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Urban theory in postmodern cities: Amnesiac spaces and ephemeral aesthetics , URBS. Revista de Estudios Urbanos y Ciencias Sociales, Universidad de Almería, 7(1), (2017), 57-65, ISSN: 2014-2714

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The study of Postmodern architecture demands freedom from any preconceived rule or traditional stylistic analysis. Because of this dogma, urban transformations have been brought to postmodern cities in recent decades. Some of these are chaotic and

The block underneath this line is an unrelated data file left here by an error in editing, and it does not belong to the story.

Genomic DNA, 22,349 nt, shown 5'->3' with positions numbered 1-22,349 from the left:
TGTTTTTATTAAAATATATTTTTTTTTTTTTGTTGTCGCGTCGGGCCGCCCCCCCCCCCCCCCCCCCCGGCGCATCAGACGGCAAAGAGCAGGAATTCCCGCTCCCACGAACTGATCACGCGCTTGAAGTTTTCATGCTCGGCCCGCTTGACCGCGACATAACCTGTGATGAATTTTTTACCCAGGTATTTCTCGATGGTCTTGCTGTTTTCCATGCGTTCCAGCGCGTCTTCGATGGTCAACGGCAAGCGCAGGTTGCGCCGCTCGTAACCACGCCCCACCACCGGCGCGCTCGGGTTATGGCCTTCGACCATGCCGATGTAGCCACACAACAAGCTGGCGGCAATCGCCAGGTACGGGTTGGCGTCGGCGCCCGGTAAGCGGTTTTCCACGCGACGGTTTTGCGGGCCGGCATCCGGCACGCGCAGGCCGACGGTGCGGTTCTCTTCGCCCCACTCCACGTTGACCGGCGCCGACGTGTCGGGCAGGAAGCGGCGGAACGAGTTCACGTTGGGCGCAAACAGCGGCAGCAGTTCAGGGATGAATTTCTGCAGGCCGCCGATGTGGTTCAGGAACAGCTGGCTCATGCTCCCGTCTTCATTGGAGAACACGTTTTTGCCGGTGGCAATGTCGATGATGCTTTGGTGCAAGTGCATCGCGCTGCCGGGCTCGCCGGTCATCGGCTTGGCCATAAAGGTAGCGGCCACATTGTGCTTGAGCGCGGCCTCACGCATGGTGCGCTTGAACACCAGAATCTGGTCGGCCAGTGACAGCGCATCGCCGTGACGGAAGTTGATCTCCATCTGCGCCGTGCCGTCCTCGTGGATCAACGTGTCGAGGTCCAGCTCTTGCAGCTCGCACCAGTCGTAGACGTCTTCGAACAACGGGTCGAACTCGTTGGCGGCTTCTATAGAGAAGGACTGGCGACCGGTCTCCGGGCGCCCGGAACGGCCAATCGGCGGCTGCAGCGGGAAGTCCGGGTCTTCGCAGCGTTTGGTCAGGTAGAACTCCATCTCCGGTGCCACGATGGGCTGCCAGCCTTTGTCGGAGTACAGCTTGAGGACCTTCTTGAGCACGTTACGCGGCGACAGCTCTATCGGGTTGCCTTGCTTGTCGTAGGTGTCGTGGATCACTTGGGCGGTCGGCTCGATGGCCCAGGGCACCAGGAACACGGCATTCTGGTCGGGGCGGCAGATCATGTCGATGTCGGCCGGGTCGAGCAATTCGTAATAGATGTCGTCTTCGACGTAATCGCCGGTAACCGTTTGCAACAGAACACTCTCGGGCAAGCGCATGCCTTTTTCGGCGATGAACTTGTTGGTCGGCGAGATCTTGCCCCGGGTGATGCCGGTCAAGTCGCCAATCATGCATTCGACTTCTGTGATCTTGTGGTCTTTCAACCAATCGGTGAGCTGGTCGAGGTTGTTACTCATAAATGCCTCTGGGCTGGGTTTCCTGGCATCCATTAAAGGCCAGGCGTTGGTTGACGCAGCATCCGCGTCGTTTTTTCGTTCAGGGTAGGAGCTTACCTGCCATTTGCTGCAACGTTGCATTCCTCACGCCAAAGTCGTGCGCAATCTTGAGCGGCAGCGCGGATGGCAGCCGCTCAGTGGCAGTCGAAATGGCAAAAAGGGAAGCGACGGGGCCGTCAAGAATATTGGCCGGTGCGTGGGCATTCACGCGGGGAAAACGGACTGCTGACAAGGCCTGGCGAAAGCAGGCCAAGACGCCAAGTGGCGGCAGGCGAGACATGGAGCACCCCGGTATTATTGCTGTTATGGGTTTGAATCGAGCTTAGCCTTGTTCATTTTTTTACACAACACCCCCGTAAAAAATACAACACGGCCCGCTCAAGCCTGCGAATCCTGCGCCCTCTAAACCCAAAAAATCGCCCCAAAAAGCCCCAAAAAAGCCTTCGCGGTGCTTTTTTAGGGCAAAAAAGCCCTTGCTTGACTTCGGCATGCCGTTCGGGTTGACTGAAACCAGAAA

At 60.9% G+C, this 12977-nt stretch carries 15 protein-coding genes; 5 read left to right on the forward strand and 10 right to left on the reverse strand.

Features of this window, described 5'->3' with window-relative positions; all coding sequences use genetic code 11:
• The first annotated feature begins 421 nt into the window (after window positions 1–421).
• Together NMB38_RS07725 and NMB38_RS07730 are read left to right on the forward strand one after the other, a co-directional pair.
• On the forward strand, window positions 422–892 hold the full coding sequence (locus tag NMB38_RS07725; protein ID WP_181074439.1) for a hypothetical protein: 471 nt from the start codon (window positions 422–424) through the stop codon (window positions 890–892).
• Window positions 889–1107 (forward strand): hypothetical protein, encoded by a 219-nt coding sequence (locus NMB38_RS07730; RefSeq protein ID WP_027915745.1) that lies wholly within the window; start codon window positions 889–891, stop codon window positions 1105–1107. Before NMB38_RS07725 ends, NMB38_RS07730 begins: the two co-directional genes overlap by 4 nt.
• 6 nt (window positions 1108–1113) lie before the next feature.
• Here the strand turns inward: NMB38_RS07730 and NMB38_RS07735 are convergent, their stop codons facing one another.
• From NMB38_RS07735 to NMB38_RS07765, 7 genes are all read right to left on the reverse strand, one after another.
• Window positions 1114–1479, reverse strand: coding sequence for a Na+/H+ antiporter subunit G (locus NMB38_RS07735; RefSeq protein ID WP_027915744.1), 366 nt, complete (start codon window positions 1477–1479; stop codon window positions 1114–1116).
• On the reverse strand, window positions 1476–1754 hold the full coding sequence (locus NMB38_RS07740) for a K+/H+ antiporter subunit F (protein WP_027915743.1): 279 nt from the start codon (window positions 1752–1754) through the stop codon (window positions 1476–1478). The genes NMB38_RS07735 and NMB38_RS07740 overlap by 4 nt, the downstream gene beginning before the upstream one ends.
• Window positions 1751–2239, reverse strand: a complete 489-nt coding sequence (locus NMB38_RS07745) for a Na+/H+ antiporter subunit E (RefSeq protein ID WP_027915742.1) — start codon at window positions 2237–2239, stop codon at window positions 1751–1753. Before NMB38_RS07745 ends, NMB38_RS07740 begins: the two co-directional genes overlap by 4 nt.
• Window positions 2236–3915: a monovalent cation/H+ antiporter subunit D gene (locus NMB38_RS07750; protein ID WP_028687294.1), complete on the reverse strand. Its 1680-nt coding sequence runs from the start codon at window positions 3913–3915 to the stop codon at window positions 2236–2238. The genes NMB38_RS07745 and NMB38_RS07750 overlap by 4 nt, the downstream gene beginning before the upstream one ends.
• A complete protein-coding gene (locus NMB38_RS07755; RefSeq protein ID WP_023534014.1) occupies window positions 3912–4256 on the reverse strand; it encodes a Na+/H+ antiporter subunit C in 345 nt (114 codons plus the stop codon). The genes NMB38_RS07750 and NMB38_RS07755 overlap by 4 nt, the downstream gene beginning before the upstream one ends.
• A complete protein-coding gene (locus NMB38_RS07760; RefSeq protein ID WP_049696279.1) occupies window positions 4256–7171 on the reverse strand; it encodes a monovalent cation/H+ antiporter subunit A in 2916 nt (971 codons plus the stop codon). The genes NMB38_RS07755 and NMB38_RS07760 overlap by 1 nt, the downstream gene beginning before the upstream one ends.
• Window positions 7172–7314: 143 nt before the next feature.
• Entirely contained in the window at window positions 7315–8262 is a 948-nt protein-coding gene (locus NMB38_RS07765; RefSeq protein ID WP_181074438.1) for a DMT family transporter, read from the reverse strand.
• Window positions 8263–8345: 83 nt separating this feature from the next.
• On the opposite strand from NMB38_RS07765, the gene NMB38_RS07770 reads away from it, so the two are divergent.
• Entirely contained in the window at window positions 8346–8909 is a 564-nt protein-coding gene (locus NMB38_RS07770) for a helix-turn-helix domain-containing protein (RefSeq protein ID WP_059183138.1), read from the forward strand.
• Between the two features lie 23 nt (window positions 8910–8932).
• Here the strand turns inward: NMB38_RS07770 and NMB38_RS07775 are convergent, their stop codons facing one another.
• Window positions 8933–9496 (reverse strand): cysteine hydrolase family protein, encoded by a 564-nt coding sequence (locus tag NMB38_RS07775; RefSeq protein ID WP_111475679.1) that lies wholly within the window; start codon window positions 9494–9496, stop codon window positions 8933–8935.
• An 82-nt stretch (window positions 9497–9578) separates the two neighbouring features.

URBS .  Revista de Estudios Urbanos y Ciencias Sociales. Volumen 7, número 1, páginas 57-65  –    Papers     –   ISSN: 2014-2714  5 Urban theory in postmodern cities: Amnesiac spaces and ephemeral aesthetics  Teoría urbana en la ciudad postmoderna: espacios amnésicos y estética de lo efímero Bárbara Barreiro León   Universidad de Oviedo barbara.b.leon@gmail.com   Abstract.    The study of Postmodern architecture demands freedom from any pre-conceived rule or traditional stylistic analysis. Because of this dogma, urban transformations have been brought to postmodern cities in recent decades. Some of these are chaotic and are not related to the urban experience of the ndividual. Thus, the modification of space and time in a city generates a brand-new architecture  –   a reflection of a renewed society, freed from the philosophical, aesthetic and social concerns of the central decades of the twentieth century. A formerly attempt to establish a quaint and recognisable typology of “local architecture” is now discarded, then refusing the sense of unique identity of the city and which in the past, promoted the urban memory of the inhabitants. Urban spaces are created far from historical centres, built deprived of both history and memory. The individual, therefore, is unable to find a relationship between these “anti - cities”, familiarity and daily life. The citizen appears nowadays as seemingly detached from these new and disproportionate constructions, spaces that show no architectural personality. Urban models are presented as the assimilation or systematic copying favors of nteraction with the individual. This new city model is based on the copy, in the simulacrum of reality itself. Resumen.  El estudio de la arquitectura posmoderna exige la libertad de cualquier regla preconcebida o análisis estilístico tradicional. Debido a este dogma, las transformaciones urbanas han sido llevadas a cabo en las ciudades posmodernas en las últimas décadas. Algunos de estos planteamientos son caóticos y no están relacionados con la experiencia urbana del individuo. Así, la modificación del espacio y del tiempo en la ciudad genera una arquitectura completamente nueva, reflejo de una sociedad renovada, liberada de las preocupaciones filosóficas, estéticas y sociales de las décadas centrales del siglo XX. Un antiguo intento de establecer una tipología pintoresca y reconocible de la "arquitectura local" es descartado ahora, rechazando entonces el sentido de identidad única de la ciudad y que, en el pasado, promovía la memoria urbana de los habitantes. Los espacios urbanos se crean lejos de los centros históricos, privados de historia y de memoria. El individuo, por lo tanto, es incapaz de encontrar una relación entre estas "anti-ciudades", la familiaridad y la vida cotidiana. El ciudadano aparece hoy en día como aparentemente separado de estas nuevas y desproporcionadas construcciones, espacios que no muestran personalidad arquitectónica. Los modelos urbanos se presentan como la asimilación o copia sistemática permite la interacción con el individuo. Este nuevo modelo de ciudad se basa en la copia, en el simulacro de la propia realidad. Keywords.  Postmodernity; architecture; urbanism; aesthetics. Palabras clave . Postmodernidad; arquitectura; urbanismo; estética. Formato de citación. Barreiro León, Bárbara (2017). Urban theory in postmodern cities: Amnesiac spaces and ephemeral aesthetics. URBS. Revista de Estudios Urbanos y Ciencias Sociales  , 7  (1), 57-65. http://www2.ual.es/urbs/index. php/urbs/article/view/barreiro  Recibido:  17/11/2016; aceptado:  03/04/2017;  publicado:  03/05/2017 Edición:  Almería, 2017, Universidad de Almería Introduction Postmodern culture was born as a way to combat the Modern Movement, overtaking the severity of the International Style regarding its architecture. Hence, postmodern architecture proposes not to be bound to any rule or style aspects. Because of that, urban transformations have been brought to postmodern cities. Some of these are chaotic and are not related to the urban experience of the individual. Thus, space and time are modified into this new city. Postmodernism intends, from the outset, to create a new expression not only in artistic, but also in cultural terms, which will bring a new and contradictory aesthetic experience that seeks to represent contemporary society. As a result, the new architecture is now reflected generating a new society, freed from aesthetics, philosophical and the social budgets of the mid-twentieth century. However, the term “postmodernism” has raised many debates in order to find a clear meaning covering all variants of this cultural wave. Thus, Postmodernity is not an artistic movement in the strict sense, but rather, an expression of the crisis of Modernity, understood as a critique of modernity itself. Nevertheless, at some point, it is difficult to overcome this given solution. This plurality makes community views  –  the society as a whole  –   considering, therefore, the problem of creating basic and   Amnesiac spaces and ephemeral aesthetics ISSN: 2014-2714  58 fundamental laws on society. The Postmodern city hence relates itself to urban imaginary, which is composed of a conglomeration of ideas and images. These are built through the visual memory of the individual and imaginary creations that have to do with the use of the visual intelligence form - space. Post-modern culture and its cities Postmodernism is presented as an anti-Modern movement seeking to escape from everything that had so far represented modernity: negativity, contradiction and contrasts. However, there are times when it is difficult to overcome this established solution. Postmodern architecture is understood as the culmination of a social and technological transformation. In this way, the individual moves to a new city, understood by means of expression of the society that had until then inhabited the empty and meaningless buildings of the Modern Movement and the International Style. Over time, the International Style was outpaced with the help of architects who sought freedom from the rigid dictates of this school. Buildings somehow abandoned the slavish adherence limits to modernist geometry, replacing it with new designs (for instance, a return to external decoration). Instead of symbolically encountering the surrounding landscape constructed with rectangular buildings, in the Postmodernity, we observe buildings with protruding corners, a number of different levels and substantially more ornamentation on the outside (Gottdiener, 2005).  The planning of the city, according to the Modern Movement encouraged the spatial segregation of social functions, the death of suburban sidewalks and the city’s grid system. Instead of that, the new Postmodern urbanists aspired to integrate previously separate elements. They conceived a more relevant urban life for the visitor, guiding neighbourhoods to gain easy access to all transport service. The promoters of this style were “ant i- modernists” in their belief –   society should return to a more community and environment-friendly model. For instance, some traditional designed elements of houses, such as porches and sidewalks, were remarkably favoured in order to allow people to socialize, closing ties  with the community (Gottdiener, 2005). In this sense, to eventually apprec iate these cities as “art”, we must submit them to aesthetic study. In order to view it this way, we take real cases of cities constructed in the form of architectural elements, under the ideological and Postmodern social theories as an example. Thus, the dream of Postmodern cities  –  utopic and unrealistic entities that are not intended to accommodate the individual  –   is to approach Marc Augé’s “non - place”, making these cities a mere place of transit and leisure, resulting in amnesiac spaces for the public with ephemeral aesthetics. Post-modernism succeed thanks to a willingness to change, with the aim of creating a new expression.  This manifestation was not only artistic but also cultural, which, in return, will bring a new and contradictory changing aesthetic experience that seeks to represent contemporary society.  The creation of the Postmodern city primarily depends on the association between symbols and signs, and  which follow the demand of society itself. Postmodern cities are not intended to accommodate the individual, but instead, aim to distract the society. The succession of different Postmodern, dream-like, unreal spaces distract society, making them believe that invididuals are living in a utopia created in their image and likeness. It will be necessary, in turn, associate all these representative symbols of Postmodern ideology  –  architectural materialization itself   –   in order to meet the basic objective of these constructions, that is, to create a city that conforms an image of Postmodern culture. The city and Postmodern architecture are, therefore, object of a detailed study where architectural theory comes into play, together   Amnesiac spaces and ephemeral aesthetics ISSN: 2014-2714  59  with philosophy and aesthetics, to result in a critical review of its emergence and development as a socio-cultural phenomenon. During Postmodernism the desire to create larger cities grows, impersonal and empty of architectural content, but which, in turn, can be fully identifiable by individuals through symbols and images. In order to value Postmodern cities and put them in open relation to the society that rules them, it is necessary to understand the symbols, signs and icons that appear in the viewer’s eyes. Thus, the architects of these cities work from these symbols to construct a new architectural representation for the city. It is, therefore, an urban framework, set by the signs given by the company itself and the new socio-cultural claims. Hence, Habermas (1984) refers to the problem of container, empty and meaningless buildings, as a problem of the Modern Movement and the International Style, rather than Postmodernism itself. The latter gives character to these flat and soulless buildings, providing them with a new character without resorting to actual architectural elements, but filling them instead with representative signs of our society.  These signs may even serve to provide an empty object with artistic and aesthetic category  –   a sign made of neon lights is the height of Postmodern society. Some specialists have focused their attention on the creation of themed environments as an example of the most important aspects of Postmodernism in cities and regions alike (Gottdiener, 2005). It is an ironic architecture  –  a parody as a cynic society   –   represented with a strong personality, not only in individual terms, but history and changing societies in equal measure. Thus, utopic cities, where individuals feel protected by society as a whole and an ideal environment around them, make them live in a lie.  There is, therefore, a desire to create a city almost as a “Postmodern carnality”, as it does not seek to solve the problems of the individual who inhabits it. Its aim is not to be functional. Its willing is to create the illusion of a city, a scenario that represents a proper city. Sociologists and architects called it “city  -fi ction”, falsifying the individual to the most extraordinary level. It is, once again, the society of the spectacle, creating its own “city  - show” (Popeanga, 2009).   According to Guy Debord in La Société du spectacle (1967), the spectacle     –  or show   –   concentrates the  whole attention of this new society. However, this does not refer to images, but to the relationship that is established between individuals and images. They create images that present a reality so that at no time  will represent a lie. The purpose of the show is to make these images more visible and noticeable. These images can be admired anywhere (Debord, 1995). Debord presents the example of the vedette   to introduce the concept of apparent experience which is in agreement with the postmodern banalization; an apparent life, without depth, a world totally commodified where the objects tend to lose value. The individual is increasingly linked to consumption, turning these urban centres into purely commercial spaces. This is one of the most characteristic features of postmodern cities; urban spaces that are far from the traditional concept of cities.  Amnesiac spaces  Time and space are presented as basic issues when developing an urban space. Thus, we might speak of urban space as temporary  –   corresponding to the memory and previous experiences of the individual. For the same reason, spatial models are built by memory elements. However, the individual is bewildered before the Postmodern urban landscape, transforming him into a mere spectator of the city. The result is clear  –   the individual does not recognise his own city because of the changes that it has undergone.   Amnesiac spaces and ephemeral aesthetics ISSN: 2014-2714  60 Deteriorated urban centres are rehabilitated as a lure for tourists. They become now ideal “non - places” –   copies of the city itself. The centrality of cities is now lost, as families inhabit the periphery with the leaving the centre almost as a thematic park for tourists. The city is now rife with museums, leisure centres and hotels, in addition to the historical centre itself with its unpolluted architectural heritage.  The main difference between a place and a “non - place” is that the former is the set of elements that coexist in space with a certain order. The place is somewhat of a geographical place where individuals  walk. However, the geographical elements disappear when the signs come into play; if the signs disappear, so do the geographic features that define the place. Thus, the place is not only understood by its inhabitants, but by tourists and visitors as well. These, relate to the basic concepts and commonalities of cities while others fail to establish that familiarity with space. Here, we can understand the Postmodern “non - places” due to the space they occupy in the contemporary city –   planes, trains, automobiles, airports, stations, hotels, supermarkets, amusement parks, and so on. Therefore, “non - places” correspond to the spaces designed for specific purposes and the relationship between the individuals and such spaces.  The “non - place” does not confer identity to the individual. On the contrary, it is what truly disturbs and distracts him from what is outside the “non - place”. The individual is now unable to be found in time or space  –   he is alone in a room full of people who are experiencing the same feeling. We lose, once again, the relationship between space and place that we had already experimented with the concept of post- modern city, a full timelessness settling here. Regarding the search space, the visitor only has the “non - place” as a benchmark of their place of srcin that ma y experience a mechanical social attitude, not individually but innate to all individuals in non-places (Tudoras, 2006).  The architectural materialisation of these Postmodern cities has to do with noise, the lights and the succession of dark and bright spaces which, in turn, distracts the individual, inviting him to wander from side to side, without a predetermined direction. Thus, the basic object of these constructions is to create a city like image of Postmodern culture. The city is now understood as a shopping mall, where symbol refers to consumption, corresponding, in this sense, with a “non - place” –   an amnesiac, ephemeral and dependent on the consumer society space, losing its place as an anthropological category and so, the identification of individuals. Now urban spaces are created away from historical centres. An example of this situation is the development on the outskirts of large cities that are purely built in a functional sense. It is identified with a “non - place”, as we can see how they develop e beyond the local identity of the place, the community itself. Postmodern architecture must be studied as a discourse. In this way, it is possible to consider architecture as something participatory in terms of consumption and production. The consumption of architecture must be theoretically developed in two ways: both seeing it as a sign or symbol and as a spatial experience (Rampley, 2005). The city of Las Vegas, in particular, is relevant in relation to this kind of attributes. As Gottdiener and Budd put it: “One can say   that Las Vegas has become the «Sin City» and the «Sim City» at the same time” (Gottdiener, 2005, p. 124).   Thus, space and time fade away as we discuss the subject within the Postmodern city; the preconceived notion that the individual has of the city is now lost among Postmodern elements. The individual cannot distinguish between the real image and the image that is manipulated. The Postmodern city corresponds, therefore, with an urban imaginary configured by a conglomeration of ideas and images constructed through the visual memory of the individual (Narváez, 2011).  The city of Las Vegas is hence experienced as an amnesiac space. This status is not only conferred by the  visual memory of the individual, but because the individual is equally dealing with timeless elements that   Amnesiac spaces and ephemeral aesthetics ISSN: 2014-2714  61 initially would not correspond to this place, neither in time nor in space. For instance, iconic elements collected from other parts of the world  –   symbols of the history of civilizations as if they were archaeological treasures individualised, yet exhibited as a whole in one place.  These Postmodern cities are amnesiac spaces where people feel almost out of their own. Time is not important anymore; all what really matters is to be found along the Strip, in a certain casino or in that chapel. The individual feels abstracted from this world. The sensation is similar to living in a parallel  world, where whatever you do will not carry any consequence or retaliation outside it - “ What happens in Vegas, stays in Vegas  ”.  This situation is not exclusive to a city like Las Vegas. Other clear examples of these spaces are shopping malls, fairs and thematic parks, like Disney World. This symbolic city becomes an unreal and transit place, not intended for everyday life or to house workers. It refers rather to an escape from society itself, a desired city in which the visitors find everything they need. The visitors become familiar with every element, even if they have not been there before. This is certainly due to the widespread presence of signs, symbols, which guide the traffic of the individual. Hence, Las Vegas is the only city in the world where the landscape is not shaped by buildings or trees, but by signs (Hall, 1995). This condition transforms the city into the sign of contemporary society, in a sense that the city produces its own icon, which represents all aspects of society in a single street  –   the Strip. City signs are now launching an almost vulgar iconography of the city. The potential ambivalence,  violence and urgency of these signs are exemplified along the Strip (Vinegar, 2008). “We can look at Las Vegas from a mile away on Route 91 and see no buildings, no trees, only signs. But such signs! They tower, they revolve, they oscillate, they soar in shapes before which the existing vocabulary of art is helpless” (Hall, 1995, p. 273).   In Learning from Las Vegas  , the authors discuss the temporality, the ephemeral, the blatant and extraordinary planning of the Strip, which should be regarded as such an important and valid architectural phenomenon as Ancient Rome   (Rampley, 2005). The cityscape of Las Vegas leaves aside the façades and  walls of buildings, replacing them with neon signs and symbols iconizing, once again, the city. This process involves the display of the images, raising them to a new way of decoration or ornament, detail or sign, which is now to the maximum (Rampley, 2005).  The city is now endowed with artistic and architectural category, with elements that previously lacked.  Thus, a new idea is srcinated, wit h new “changing, ambiguous and temporary” (García, 2008, p. 148), concepts that approach the banal aesthetics, very typical of the Postmodernism. The landscape full of signs of Las Vegas is the exaggeration of the fact that all statements are vulnerable to deception (Vinegar, 2008). This trend in architecture shows a development of the architecture category beyond the conventions of architecture as art and which includes all types of buildings not previously related as such (casinos, for instance). This lea ds to different interpretations and to what is called a “Postmodern architecture”, which from the point of view of Charles Jencks, comes as a “double code”. In other words, these are dual reference symbols  –   one for interpretation by experts in architecture, and other for the general public (Rampley, 2005). For Venturi (2008), all cities communicate functional, symbolic and persuasive messages. However, being Las Vegas, once again, the exaggeration of all of these messages, the city in Nevada represents the architecture of persuasion. Las Vegas becomes, therefore, the signifier and the meaning of a mass culture to the extreme, exemplified as an “anti - city” and permitting the observer to consider Las Vegas as an exaggerated icon, as a social “atopy”.